Maybe confused about AMD64 / i386 compatibility
jgreco at ns.sol.net
Sat Jun 13 21:54:17 UTC 2009
Background (most probably not necessary):
We use rsync snapshots and cheap IDE disks as part of our backup strategy.
Recently, a backup server started getting near full, and with 1.5TB disks
being what they are, we shot to replace a 750GB IDE with a 1.5TB SATA.
The backup server was upgraded to FreeBSD 7.2R/i386, it sports a 4GB flash
which leaves two drive bays in the Intel ISP1100 chassis available.
Adding a SIL3112A gives us the SATA. Good to go. Create 1.5TB filesys,
and copy the old 750GB to it.
Option 1, using dd followed by growfs, doesn't work. Groan. growfs bombs
out with a negative integer in some array, and it isn't clear to me what
is happening. So let's do the old slow but reliable dump/restore.
Except that a dump/restore of the filesystem, which is full of hardlinks,
causes massive resource consumption and eventual exhaustion. Okay, fine.
Option 2, dump with gzip -1 to a file on the new drive (it'll have enough
space to restore in a separate step). This works great. Verify file
integrity (~400GB). Also just fine.
Restore. Watch restore grow to near 3GB and then bail. Okay, obviously
an i386 architecture won't handle this restore. So, think, aha, I'll go
and put it on a FreeBSD 7.1R/amd64 Opteron box with 8GB that is idle at
-->> And here's where it all goes wonky.
Using a USB-to-SATA adapter, I plug in the drive to the amd64. It sees
it. I mount it. All looks fine. Good!
# mount /dev/da1s1d /mnt
Filesystem 1K-blocks Used Avail Capacity Mounted on
/dev/da1s1d 1419039310 432472500 873043666 33% /mnt
Now I try a restore. So I do "gunzip < ad3s1e.dmp2 | restore rvf -" ...
and gzip claims the data isn't compressed.
# gunzip < ad3s1e.dmp2 | restore rvf -
gunzip: stdin: not in gzip format
Verify tape and initialize maps
Tape is not a dump tape
Look at the data, looks generally compressed. But file(1) sees it
as "data", not gzip data.
So, scratch head, wonder if it might be some odd gzip incompatibility,
get latest GNU gzip, still no go. Rather annoyed, I think, "but I know
I verified this was a good file" - so I take the disk back to the i386,
put it in on the SATA controller, and it works fine.
So suddenly I think the USB-to-SATA is garbage and is corrupting the
data. I md5 the first portions of the file, and go back, put the disk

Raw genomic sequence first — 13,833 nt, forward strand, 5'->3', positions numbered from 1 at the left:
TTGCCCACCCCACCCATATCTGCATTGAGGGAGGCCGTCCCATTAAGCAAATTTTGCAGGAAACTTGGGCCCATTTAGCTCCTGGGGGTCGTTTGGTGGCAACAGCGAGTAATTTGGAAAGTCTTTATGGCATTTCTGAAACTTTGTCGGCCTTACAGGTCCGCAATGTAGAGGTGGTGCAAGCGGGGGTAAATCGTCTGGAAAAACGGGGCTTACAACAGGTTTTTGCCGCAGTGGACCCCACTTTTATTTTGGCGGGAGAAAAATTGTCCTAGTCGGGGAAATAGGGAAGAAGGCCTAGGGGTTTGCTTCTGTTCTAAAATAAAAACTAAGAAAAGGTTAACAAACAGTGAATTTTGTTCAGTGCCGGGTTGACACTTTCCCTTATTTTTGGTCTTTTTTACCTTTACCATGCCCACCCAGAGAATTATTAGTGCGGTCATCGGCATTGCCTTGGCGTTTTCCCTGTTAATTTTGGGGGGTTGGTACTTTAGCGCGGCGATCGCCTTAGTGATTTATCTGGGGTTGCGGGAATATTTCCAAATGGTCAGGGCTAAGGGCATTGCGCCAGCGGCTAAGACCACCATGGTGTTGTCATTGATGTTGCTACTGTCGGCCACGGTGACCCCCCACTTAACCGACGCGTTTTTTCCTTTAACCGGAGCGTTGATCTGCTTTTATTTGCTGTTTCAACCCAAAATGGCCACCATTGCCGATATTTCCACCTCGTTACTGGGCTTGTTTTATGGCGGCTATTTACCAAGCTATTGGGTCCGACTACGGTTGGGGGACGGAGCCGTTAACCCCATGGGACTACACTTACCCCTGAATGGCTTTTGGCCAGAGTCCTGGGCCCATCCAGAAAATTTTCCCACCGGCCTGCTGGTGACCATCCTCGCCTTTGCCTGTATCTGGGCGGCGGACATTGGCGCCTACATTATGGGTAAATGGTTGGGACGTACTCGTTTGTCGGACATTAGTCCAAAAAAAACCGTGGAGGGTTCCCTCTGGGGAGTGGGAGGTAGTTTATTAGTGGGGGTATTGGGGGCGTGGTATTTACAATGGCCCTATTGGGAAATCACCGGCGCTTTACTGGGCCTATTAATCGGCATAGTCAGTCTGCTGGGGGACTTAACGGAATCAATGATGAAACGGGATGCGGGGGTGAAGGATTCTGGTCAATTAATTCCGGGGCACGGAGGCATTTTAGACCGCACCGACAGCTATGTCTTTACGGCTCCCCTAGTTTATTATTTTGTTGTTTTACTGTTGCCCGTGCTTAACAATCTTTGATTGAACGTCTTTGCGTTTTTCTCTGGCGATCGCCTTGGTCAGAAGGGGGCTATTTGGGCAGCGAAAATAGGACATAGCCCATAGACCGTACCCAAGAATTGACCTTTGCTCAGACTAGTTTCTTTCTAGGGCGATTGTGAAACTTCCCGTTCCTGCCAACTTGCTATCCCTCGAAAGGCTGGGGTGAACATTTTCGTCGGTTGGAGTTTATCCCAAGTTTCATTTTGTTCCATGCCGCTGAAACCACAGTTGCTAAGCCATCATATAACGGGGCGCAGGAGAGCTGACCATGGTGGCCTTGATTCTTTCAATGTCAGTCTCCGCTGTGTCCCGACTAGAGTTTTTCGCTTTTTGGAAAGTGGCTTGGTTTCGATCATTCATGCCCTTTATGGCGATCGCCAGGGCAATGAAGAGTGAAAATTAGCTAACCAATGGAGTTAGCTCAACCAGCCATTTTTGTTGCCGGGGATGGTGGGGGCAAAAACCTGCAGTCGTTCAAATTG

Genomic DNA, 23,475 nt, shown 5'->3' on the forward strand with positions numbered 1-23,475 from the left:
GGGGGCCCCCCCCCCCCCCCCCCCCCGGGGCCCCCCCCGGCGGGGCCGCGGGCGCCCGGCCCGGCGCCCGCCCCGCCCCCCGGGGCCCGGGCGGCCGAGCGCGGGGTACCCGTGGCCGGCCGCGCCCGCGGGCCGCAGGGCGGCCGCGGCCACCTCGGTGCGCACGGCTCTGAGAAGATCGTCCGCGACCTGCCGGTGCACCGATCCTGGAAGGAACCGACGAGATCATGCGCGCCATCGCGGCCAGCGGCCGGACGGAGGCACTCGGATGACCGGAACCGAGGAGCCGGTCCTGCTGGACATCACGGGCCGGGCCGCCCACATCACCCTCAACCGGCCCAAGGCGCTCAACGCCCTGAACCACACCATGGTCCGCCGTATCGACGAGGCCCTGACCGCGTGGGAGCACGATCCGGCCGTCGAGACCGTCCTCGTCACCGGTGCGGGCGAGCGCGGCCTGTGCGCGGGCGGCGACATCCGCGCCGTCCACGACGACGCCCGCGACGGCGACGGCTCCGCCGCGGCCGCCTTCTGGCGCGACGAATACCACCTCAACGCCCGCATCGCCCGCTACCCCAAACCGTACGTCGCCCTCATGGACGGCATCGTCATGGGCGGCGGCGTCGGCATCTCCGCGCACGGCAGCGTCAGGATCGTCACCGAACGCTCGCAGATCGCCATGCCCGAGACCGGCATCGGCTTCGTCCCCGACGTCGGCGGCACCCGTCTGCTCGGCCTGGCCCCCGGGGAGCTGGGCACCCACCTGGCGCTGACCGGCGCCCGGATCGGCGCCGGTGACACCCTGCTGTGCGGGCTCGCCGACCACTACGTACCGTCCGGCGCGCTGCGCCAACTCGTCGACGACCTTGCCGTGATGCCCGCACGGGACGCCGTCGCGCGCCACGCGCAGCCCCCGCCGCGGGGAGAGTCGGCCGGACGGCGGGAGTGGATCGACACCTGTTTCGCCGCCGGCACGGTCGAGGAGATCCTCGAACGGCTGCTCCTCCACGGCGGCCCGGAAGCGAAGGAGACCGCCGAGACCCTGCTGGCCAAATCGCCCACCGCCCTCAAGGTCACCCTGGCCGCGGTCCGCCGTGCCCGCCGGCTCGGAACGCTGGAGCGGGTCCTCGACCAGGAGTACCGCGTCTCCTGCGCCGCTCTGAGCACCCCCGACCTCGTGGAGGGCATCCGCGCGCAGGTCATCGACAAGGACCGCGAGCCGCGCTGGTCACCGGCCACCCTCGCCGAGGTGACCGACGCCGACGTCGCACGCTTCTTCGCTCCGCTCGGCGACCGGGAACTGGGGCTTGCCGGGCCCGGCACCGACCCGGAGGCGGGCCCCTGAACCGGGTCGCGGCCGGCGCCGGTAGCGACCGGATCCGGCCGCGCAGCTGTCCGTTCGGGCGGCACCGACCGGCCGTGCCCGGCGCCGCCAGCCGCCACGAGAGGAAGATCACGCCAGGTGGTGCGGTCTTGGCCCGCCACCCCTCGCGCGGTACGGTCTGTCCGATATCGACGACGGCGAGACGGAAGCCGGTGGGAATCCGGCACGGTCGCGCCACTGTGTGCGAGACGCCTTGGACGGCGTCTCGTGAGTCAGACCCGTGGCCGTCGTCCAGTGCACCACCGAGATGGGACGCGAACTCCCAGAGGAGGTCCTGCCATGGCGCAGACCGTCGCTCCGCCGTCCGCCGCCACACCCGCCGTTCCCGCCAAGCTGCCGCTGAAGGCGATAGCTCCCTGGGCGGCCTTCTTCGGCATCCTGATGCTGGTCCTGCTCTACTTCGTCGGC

on the amd64 with the USB-to-SATA.
# dd if=ad3s1e.dmp2 bs=2048 count=1 | md5
Returns f86ea62b2c77c58691001371c283c7a0 on i386,
43ca53ad03650bc8c8fd1279ce19a675 on amd64.
This seems really odd. So just to be sure, I go back to the i386 box,
this time with the USB-to-SATA... and it returns the correct answer.
Now I finally get smart and try working with the raw disk device.
# dd if=/dev/da1s1 bs=2048 count=1024 | md5
1024+0 records in
1024+0 records out
2097152 bytes transferred in 7.189189 secs (291709 bytes/sec)
In all cases:
So the underlying hardware and driver support "seems" to be fine.
And now this brings me to my question.
In my experience, FreeBSD filesystems are portable across i386-amd64.
Are there circumstances where this isn't the case?
I'm happy to concede that the filesystem in question is rather largish
(1.5TB) and probably stresses things a little bit.
# ls -al
drwxr-xr-x 5 root wheel 512 Jun 13 11:07 .
drwxr-xr-x 24 root wheel 512 Feb 18 09:18 ..
drwxrwxr-x 2 root operator 512 Jun 5 08:20 .snap
-rw-r--r-- 1 root wheel 434044319653 Jun 10 19:25 ad3s1e.dmp2
-rw-r--r-- 1 root wheel 33 Jun 13 11:07 c1
-rw-r--r-- 1 root wheel 33 Jun 13 11:07 c1024
-rw-r--r-- 1 root wheel 33 Jun 13 11:07 c256
-rw-r--r-- 1 root wheel 33 Jun 13 11:07 c4
-rw-r--r-- 1 root wheel 80 Jun 13 10:43 logfile
drwx------ 293 root wheel 18432 Jun 8 04:25 lost+found
-rw-rw-rw- 1 root wheel 8589934592 Jun 8 00:33 swapfile
drwxrwxrwx 9 root wheel 512 Jun 8 14:14 x
Oh, and just to add some pain and agony to the puzzle ... it all seems
to work fine on 6.1-RELEASE/amd64 ... and 7.0-RELEASE/amd64. But on a
different machine. Which is where I'm doing my extraction.
So I'm not sure what to make of this.
Joe Greco - sol.net Network Services - Milwaukee, WI - http://www.sol.net
"We call it the 'one bite at the apple' rule. Give me one chance [and] then I
won't contact you again." - Direct Marketing Ass'n position on e-mail spam(CNN)
With 24 million small businesses in the US alone, that's way too many apples.
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